Pornhub deletes two thirds of the videos from its platform


Pornhub gives in to pressure and deletes videos uploaded by unverified users, which account for more than half of its total repository. The main platform for pornographic content, with more than 42,000 million visits in 2019, thus tries to limit the consequences that can be derived from the article by The New York Times published on December 4, questioning the use of images of sexual violence and child pornography on this website. The article provoked angry reactions from Canadian civil and political organizations and led Visa and MasterCard to end their relationship with the company.

On Sunday night, Pornhub announced in a statement posted on its news blog “its policy to prohibit unverified users from uploading videos. We have now discontinued all previously uploaded content that was not created by partner companies or members of the model program. (…) This means that each material uploaded to Pornhub comes from verified sources, a requirement that platforms such as Facebook, Instagram, TikTok, YouTube, Snapchat and Twitter have not yet established ”.

This Monday, the Pornhub search bar indicates that there are just over 2.9 million videos available. According to Motherboard, the figure was around 8.8 million the day before. “The safety of our community is our number one priority,” the statement said. The process of user verification and review of the withdrawn material will begin next year.

The article in The New York Times pointed out the presence on Pornhub of videos resulting from child abuse, the revenge porn, rape, hidden cameras and extreme violence. Kristof shared the testimonies of some victims; He also wondered why the government of Justin Trudeau, who defines himself as a feminist, allows this firm to take advantage of this kind of video.

Pornhub belongs to MindGeek, a conglomerate of technology platforms – mostly pornographic – whose headquarters is located in Montreal (Quebec), but which is registered in Luxembourg for tax reasons.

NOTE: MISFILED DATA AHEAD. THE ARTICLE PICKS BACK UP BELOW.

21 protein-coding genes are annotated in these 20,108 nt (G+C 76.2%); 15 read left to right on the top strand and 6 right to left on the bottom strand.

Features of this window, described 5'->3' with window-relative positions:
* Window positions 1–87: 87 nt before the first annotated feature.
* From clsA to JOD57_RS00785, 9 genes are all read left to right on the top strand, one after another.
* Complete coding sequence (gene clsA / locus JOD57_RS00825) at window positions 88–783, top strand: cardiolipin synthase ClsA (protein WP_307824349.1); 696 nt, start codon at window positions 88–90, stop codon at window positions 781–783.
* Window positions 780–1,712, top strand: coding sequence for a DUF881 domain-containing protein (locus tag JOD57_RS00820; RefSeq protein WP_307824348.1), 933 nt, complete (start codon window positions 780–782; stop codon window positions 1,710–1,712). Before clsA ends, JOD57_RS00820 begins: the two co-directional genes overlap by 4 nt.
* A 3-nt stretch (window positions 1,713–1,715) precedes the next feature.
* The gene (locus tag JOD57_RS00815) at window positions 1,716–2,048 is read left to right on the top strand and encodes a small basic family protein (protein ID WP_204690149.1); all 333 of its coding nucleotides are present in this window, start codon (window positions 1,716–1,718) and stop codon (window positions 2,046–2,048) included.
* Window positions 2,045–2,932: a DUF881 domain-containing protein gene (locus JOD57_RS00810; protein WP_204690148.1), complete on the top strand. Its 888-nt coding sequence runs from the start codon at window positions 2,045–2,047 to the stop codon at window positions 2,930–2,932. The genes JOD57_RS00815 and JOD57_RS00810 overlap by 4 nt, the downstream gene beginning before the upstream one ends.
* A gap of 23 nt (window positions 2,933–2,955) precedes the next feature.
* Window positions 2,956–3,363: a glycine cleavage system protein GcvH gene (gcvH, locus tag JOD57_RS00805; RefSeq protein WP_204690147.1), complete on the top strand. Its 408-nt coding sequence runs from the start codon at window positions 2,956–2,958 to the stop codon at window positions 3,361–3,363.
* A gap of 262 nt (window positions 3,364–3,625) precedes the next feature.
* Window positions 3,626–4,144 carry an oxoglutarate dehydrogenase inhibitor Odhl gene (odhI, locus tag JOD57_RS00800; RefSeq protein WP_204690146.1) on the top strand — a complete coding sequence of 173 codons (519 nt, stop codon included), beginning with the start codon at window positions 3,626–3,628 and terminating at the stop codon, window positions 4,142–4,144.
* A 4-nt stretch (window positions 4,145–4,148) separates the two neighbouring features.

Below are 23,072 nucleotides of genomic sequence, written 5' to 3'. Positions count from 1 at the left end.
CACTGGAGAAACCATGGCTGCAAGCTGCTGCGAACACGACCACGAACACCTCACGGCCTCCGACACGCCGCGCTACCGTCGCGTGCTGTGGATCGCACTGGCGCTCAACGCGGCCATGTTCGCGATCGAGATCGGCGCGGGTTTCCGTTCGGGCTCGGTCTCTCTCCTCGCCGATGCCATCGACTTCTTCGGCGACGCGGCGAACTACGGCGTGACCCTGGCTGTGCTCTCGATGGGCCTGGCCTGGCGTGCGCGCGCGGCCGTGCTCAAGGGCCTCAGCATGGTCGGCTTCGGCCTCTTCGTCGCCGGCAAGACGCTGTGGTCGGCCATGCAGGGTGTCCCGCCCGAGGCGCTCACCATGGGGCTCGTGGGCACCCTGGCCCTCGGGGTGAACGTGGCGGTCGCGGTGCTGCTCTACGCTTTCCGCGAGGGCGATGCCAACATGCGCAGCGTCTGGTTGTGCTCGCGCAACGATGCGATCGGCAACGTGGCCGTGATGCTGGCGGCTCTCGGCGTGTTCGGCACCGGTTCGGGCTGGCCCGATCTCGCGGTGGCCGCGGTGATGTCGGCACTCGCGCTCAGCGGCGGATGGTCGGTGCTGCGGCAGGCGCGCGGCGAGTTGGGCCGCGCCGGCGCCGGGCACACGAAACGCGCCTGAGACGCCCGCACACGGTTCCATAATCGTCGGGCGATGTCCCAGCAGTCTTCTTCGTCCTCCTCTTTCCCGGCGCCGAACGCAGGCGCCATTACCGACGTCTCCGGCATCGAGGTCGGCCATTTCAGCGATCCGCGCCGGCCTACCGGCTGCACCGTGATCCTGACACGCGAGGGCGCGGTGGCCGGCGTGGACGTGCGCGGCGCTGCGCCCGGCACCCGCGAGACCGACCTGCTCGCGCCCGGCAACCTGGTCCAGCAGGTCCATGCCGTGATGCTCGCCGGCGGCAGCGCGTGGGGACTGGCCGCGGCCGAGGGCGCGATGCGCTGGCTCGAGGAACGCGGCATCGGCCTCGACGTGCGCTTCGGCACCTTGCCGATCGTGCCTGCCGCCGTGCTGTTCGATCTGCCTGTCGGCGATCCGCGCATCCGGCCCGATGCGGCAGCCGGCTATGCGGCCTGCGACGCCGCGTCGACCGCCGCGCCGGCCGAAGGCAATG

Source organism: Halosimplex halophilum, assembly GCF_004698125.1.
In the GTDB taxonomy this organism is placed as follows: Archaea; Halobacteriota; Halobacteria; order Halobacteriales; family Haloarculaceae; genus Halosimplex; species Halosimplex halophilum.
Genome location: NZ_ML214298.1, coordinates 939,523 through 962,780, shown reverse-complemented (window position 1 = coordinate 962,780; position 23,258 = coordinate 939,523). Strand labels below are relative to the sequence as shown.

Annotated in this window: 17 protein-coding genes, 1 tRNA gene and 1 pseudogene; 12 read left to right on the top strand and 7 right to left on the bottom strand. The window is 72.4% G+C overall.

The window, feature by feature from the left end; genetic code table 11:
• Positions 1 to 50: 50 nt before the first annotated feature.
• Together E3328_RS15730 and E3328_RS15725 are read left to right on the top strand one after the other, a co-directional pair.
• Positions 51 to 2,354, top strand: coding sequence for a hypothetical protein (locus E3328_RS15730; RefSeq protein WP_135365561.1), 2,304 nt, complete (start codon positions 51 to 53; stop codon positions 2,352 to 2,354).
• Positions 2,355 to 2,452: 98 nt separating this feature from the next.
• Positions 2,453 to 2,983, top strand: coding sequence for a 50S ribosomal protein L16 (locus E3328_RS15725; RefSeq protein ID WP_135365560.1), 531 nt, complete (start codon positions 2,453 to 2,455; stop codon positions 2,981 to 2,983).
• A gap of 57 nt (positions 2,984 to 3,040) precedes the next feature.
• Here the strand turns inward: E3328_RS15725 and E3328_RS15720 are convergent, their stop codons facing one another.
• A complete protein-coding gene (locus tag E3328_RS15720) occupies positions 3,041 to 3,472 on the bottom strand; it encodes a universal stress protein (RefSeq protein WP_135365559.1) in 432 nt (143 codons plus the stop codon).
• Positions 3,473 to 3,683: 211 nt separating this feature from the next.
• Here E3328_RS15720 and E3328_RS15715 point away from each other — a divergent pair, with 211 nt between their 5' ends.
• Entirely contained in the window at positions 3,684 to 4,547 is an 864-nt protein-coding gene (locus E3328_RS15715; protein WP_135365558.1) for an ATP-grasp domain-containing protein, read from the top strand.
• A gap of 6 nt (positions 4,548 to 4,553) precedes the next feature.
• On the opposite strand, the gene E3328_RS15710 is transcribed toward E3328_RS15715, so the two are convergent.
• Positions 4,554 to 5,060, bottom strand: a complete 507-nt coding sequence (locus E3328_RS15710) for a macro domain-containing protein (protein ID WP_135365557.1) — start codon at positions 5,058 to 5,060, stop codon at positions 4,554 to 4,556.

On the same day that the article was published in the New York newspaper, Pornhub dismissed the accusations as “irresponsible and flagrantly false”, in addition to pointing out that it has a zero tolerance policy regarding child abuse and has a team of human moderators along with technologies. automated to remove illegal content. Those responsible for Pornhub have stated that the attacks against it have to do above all with the fact that it is a platform for adult material. However, Kristof had underlined in his piece: “The problem is not pornography, but rape.”

Canadian Prime Minister Justin Trudeau noted (without specifically citing Pornhub) that his government will continue to work with law enforcement agencies, by all means possible, against gender-based violence, the exploitation of minors and child pornography. However, a group of Canadian deputies and senators asked David Lametti, Minister of Justice, to crack down on Pornhub and recalled that they had sent a letter to Trudeau with the same arguments last March, but with no response.

In that month, an online petition began to circulate – promoted by the Exodus Cry organization – to demand the closure of Pornhub (more than 1.2 million signatures of support so far). Following the article by Nicholas Kristof, Canadian organizations such as Aura Freedom International and the Center Against Women’s Abuse of London (Ontario) joined the voices calling for the platform to be investigated. In addition, Visa and MasterCard announced that they would conduct their own investigations. It should be remembered that PayPal stopped collaborating with Pornhub in November 2019.

After the uproar, Pornhub reported on December 8 that in 2021 it will develop a system to verify the identity of users who want to upload videos and that only pornographic production companies will be able to share their content. In addition, he indicated that it will be impossible for users to download images. On the same day, Justin Trudeau announced that his government will introduce a bill to force Internet companies to remove illegal content, such as child pornography and hate messages.

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